This post might make you feel uncomfortable. I reveal something very personal about myself, something that you probably don’t want to think about. This post is about breast prosthetics, or what the breast cancer community colloquially calls “foobs.”
In my memoir I have a chapter called “Foobs,” and I made up my own definition. Here’s the entry:
Who knew there were so many definitions for the word, foobs. The trusted (har har ha) Urban Dictionary lists seven definitions! The one I will use today is the “featured” one: “term popularized by breast cancer patients to mean former, future, or fake boobs. Often used during the various stages of reconstruction after mastectomy.”
The term “fake boobs” sounds horrible, right? “Fake” is always bad, right? But that’s what I wear sometimes when I want to downplay my chest concavity and my Buddha belly (which is the result of the concavity, plus fat, plus bloating–all of which I have). Some days I fake it. Most days I don’t.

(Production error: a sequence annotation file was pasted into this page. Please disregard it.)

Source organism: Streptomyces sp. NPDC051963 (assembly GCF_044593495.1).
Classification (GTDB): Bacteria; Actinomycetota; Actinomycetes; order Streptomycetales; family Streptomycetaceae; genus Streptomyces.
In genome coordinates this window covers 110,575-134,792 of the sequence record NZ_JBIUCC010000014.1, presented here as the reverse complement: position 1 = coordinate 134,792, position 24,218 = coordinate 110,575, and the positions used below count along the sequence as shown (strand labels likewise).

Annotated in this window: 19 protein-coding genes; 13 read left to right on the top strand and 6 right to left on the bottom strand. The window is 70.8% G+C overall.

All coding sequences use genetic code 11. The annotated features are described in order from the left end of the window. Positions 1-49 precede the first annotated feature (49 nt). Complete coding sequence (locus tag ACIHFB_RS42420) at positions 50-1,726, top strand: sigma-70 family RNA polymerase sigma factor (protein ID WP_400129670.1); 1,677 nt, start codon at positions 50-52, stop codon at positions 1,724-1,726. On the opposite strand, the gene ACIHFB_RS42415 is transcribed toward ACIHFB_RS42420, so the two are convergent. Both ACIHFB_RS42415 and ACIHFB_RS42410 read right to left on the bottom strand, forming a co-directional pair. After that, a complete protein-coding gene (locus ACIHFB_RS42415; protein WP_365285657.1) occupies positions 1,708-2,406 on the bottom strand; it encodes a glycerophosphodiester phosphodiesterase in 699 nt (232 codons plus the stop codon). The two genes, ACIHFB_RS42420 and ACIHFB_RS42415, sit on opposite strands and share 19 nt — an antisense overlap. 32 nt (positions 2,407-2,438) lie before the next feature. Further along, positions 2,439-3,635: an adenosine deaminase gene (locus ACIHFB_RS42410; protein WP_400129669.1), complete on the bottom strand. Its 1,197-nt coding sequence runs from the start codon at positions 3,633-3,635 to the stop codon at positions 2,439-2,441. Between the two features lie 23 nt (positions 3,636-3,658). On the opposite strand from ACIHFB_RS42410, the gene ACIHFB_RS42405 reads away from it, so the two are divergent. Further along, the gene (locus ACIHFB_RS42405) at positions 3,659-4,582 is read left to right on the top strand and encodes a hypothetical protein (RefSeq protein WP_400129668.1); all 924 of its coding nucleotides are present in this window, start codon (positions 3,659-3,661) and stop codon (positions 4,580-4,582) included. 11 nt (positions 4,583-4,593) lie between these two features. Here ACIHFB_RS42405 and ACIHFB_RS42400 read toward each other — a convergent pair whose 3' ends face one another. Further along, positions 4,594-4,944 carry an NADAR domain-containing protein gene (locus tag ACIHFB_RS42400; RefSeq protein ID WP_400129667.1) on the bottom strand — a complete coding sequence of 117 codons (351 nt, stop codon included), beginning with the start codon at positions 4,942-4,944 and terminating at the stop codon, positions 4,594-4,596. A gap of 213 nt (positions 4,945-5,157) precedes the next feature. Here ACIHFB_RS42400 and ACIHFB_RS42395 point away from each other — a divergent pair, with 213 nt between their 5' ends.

I decided to fake it on Monday. I wore a bra with size “A” prosthetics that my sister bought me. All day I thought, “Will people notice?” “Are they staring at my foobs?” It’s funny how when I don’t wear foobs I think, “Are people staring at my chest and thinking where are the boobs?” “Are they thinking about why my belly looks so big?” Without boobs, the belly looks bigger.
This post is a coming-out post. I am coming here to say, I had a double mastectomy, I didn’t have reconstruction, and sometimes I wear fake breasts.
Here’s what I wore:
Even though I have written a memoir exposing myself to the world, this post is hard for me to write. It’s a matter of pride and even embarrassment. But that’s why I am writing it. I need to be OK with saying to you all: some days I will be a flattie. Some days I will look like I have breasts. No matter what I will still be me.
Thanks for accepting that.
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